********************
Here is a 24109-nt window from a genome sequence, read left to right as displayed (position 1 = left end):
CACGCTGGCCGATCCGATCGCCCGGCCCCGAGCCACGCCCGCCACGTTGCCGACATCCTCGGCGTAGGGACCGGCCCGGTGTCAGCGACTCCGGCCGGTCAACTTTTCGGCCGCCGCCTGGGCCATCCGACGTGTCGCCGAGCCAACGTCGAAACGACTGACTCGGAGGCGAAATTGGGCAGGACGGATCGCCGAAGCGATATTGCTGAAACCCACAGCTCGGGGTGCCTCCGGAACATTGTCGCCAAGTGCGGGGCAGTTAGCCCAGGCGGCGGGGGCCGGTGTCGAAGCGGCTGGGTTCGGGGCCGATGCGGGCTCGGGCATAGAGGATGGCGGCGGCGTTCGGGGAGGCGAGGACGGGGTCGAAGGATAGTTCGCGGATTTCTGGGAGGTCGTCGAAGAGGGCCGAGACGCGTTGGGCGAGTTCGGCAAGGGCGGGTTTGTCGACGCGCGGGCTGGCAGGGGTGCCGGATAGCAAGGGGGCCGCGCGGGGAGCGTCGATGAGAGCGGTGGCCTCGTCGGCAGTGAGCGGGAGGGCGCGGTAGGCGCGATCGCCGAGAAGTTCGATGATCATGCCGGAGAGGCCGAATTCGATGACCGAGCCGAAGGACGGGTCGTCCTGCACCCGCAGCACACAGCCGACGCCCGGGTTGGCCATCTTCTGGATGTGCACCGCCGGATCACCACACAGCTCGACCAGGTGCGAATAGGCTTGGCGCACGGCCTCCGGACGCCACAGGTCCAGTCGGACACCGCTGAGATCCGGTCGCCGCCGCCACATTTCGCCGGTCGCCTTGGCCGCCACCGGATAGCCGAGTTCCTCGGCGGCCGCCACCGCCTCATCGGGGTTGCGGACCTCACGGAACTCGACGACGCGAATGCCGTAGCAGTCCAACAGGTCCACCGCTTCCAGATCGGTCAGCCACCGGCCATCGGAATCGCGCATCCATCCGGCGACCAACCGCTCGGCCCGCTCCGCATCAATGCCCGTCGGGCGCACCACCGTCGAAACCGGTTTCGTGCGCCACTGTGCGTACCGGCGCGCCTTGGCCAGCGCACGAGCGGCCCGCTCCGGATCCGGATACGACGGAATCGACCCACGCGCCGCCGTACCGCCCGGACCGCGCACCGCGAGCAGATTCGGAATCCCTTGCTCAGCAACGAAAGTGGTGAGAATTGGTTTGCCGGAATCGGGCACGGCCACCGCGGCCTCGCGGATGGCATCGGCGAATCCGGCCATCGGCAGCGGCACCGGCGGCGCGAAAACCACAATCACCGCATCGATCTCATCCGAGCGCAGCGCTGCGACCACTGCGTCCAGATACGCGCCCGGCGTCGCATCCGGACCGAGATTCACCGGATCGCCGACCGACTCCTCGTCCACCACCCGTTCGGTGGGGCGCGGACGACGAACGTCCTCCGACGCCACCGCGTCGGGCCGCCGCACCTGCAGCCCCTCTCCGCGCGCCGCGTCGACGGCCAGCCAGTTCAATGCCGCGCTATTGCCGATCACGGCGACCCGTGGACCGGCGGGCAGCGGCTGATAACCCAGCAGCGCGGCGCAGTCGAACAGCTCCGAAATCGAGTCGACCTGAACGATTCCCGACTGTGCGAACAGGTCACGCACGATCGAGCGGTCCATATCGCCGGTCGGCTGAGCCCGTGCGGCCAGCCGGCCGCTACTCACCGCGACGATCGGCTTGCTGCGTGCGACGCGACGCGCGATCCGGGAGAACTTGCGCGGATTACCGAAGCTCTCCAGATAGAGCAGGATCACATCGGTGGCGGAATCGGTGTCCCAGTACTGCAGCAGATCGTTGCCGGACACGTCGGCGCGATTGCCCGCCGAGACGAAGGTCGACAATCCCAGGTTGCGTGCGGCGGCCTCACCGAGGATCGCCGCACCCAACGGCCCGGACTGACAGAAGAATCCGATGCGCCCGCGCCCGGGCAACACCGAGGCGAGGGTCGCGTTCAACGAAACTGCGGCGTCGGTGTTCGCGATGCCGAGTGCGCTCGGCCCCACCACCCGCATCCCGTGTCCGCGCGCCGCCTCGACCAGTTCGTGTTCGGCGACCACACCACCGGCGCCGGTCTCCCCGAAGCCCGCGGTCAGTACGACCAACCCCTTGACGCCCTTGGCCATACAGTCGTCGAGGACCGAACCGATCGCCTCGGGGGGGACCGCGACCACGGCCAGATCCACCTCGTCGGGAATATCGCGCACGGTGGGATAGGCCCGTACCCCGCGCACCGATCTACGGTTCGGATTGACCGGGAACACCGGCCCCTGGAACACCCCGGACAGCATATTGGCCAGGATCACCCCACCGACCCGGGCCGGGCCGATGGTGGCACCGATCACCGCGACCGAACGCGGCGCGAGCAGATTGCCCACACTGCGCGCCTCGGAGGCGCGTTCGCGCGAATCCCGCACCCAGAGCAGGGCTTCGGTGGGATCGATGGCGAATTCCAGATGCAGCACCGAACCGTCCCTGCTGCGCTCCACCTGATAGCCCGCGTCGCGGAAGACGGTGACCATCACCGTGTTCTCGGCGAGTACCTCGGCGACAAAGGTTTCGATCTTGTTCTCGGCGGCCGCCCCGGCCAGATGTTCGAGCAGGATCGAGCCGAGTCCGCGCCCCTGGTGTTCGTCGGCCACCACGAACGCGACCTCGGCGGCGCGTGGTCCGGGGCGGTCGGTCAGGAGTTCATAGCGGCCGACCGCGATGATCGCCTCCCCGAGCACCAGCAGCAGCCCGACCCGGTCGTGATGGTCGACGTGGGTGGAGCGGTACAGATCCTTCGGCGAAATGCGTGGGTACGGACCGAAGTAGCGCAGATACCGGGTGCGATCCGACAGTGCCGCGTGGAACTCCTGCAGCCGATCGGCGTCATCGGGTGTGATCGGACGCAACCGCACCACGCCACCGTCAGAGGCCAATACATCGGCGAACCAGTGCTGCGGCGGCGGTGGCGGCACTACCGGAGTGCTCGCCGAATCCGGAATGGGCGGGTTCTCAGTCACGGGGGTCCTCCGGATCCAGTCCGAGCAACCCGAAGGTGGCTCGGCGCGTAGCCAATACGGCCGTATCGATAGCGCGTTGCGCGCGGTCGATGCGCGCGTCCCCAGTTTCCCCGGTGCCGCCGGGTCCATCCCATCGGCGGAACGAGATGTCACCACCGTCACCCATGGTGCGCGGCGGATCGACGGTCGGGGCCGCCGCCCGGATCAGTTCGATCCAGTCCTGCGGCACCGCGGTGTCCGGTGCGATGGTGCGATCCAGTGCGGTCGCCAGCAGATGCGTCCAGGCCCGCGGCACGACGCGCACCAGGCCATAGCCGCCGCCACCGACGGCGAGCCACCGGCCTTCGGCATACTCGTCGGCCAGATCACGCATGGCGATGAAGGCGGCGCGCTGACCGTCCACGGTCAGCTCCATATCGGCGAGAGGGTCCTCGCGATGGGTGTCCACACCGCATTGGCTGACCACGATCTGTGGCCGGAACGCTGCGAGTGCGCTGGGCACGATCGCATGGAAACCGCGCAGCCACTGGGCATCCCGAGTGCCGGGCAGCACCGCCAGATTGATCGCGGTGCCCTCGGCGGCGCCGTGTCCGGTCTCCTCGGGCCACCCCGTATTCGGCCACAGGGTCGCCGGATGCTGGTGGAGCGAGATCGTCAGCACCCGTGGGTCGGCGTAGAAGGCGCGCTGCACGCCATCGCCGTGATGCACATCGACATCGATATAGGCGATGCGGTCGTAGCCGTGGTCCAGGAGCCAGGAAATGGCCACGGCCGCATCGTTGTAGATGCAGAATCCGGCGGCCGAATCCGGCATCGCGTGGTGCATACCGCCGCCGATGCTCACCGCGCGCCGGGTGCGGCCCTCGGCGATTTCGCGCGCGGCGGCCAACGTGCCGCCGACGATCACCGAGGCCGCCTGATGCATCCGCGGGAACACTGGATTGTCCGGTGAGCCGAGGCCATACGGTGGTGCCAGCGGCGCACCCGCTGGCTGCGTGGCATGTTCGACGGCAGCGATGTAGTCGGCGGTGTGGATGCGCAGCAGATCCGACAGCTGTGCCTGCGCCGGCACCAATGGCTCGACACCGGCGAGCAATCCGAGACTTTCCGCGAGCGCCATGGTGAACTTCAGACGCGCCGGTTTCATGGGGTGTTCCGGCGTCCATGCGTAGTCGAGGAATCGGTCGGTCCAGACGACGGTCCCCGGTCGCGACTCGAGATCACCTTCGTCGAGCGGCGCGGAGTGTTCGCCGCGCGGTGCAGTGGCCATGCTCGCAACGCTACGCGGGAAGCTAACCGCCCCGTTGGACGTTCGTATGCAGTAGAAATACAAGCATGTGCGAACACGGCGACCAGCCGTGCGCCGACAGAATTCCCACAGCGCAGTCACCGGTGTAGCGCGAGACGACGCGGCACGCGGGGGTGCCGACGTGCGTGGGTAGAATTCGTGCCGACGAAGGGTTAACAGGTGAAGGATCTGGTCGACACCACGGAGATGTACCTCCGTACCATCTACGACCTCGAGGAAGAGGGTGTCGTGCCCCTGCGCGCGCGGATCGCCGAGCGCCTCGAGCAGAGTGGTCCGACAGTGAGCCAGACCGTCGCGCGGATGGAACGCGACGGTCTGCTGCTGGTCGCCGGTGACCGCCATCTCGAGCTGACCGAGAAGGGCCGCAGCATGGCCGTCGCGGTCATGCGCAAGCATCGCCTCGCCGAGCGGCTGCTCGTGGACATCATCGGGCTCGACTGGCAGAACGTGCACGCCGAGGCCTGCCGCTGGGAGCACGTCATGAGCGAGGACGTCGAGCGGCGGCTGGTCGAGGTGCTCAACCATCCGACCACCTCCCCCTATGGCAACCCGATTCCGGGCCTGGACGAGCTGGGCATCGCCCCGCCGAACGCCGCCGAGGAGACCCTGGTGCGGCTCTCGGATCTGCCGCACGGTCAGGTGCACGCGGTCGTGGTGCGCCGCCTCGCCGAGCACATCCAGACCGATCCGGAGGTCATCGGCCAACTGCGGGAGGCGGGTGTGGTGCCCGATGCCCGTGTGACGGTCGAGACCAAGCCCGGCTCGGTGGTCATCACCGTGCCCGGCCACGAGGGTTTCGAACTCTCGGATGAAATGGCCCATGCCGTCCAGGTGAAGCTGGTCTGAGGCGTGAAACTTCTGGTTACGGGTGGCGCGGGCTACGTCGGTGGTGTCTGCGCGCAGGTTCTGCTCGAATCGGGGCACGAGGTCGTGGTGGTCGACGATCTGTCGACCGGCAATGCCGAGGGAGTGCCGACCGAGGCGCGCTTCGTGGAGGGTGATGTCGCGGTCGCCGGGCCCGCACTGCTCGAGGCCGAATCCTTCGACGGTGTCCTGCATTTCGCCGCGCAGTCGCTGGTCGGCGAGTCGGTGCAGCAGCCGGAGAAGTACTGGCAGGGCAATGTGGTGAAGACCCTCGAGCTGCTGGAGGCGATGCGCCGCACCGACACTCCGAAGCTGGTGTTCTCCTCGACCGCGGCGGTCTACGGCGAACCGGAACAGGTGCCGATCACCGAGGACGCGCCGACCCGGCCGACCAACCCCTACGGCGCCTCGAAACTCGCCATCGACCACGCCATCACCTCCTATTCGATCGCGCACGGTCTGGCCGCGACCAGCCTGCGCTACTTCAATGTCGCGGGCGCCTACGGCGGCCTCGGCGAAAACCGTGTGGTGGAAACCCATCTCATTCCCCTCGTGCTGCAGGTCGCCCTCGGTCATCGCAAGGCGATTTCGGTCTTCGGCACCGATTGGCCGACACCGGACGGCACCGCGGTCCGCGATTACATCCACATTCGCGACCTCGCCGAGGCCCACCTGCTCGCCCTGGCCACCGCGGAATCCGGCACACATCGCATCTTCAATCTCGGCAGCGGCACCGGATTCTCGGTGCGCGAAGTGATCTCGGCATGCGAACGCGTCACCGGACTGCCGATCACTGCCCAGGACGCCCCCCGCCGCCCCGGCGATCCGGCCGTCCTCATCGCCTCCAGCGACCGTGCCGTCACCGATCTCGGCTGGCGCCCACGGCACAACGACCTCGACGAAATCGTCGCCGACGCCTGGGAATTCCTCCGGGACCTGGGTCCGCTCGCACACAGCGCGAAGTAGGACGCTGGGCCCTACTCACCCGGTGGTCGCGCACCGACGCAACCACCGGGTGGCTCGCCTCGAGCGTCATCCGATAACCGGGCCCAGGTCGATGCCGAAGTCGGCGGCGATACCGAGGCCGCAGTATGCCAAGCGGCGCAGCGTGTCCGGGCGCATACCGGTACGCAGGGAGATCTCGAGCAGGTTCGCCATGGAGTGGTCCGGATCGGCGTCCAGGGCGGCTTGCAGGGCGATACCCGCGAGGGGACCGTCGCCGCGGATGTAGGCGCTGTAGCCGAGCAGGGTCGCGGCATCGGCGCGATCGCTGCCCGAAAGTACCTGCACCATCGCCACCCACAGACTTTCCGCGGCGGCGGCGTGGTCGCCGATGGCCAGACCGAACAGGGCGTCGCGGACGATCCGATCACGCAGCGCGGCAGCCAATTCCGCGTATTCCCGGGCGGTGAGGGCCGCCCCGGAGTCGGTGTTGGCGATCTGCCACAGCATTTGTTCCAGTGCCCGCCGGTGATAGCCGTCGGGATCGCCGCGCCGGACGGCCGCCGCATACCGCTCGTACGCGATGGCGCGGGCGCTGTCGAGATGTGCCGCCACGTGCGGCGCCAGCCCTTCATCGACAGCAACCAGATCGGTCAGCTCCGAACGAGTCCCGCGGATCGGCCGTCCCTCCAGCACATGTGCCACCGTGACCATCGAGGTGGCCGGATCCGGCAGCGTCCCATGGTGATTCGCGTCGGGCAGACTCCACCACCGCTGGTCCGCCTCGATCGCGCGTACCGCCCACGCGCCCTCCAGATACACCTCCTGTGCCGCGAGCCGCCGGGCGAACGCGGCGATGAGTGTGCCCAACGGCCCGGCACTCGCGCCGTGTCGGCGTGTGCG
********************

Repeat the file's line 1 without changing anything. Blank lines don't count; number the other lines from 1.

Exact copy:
Here is a 24109-nt window from a genome sequence, read left to right as displayed (position 1 = left end):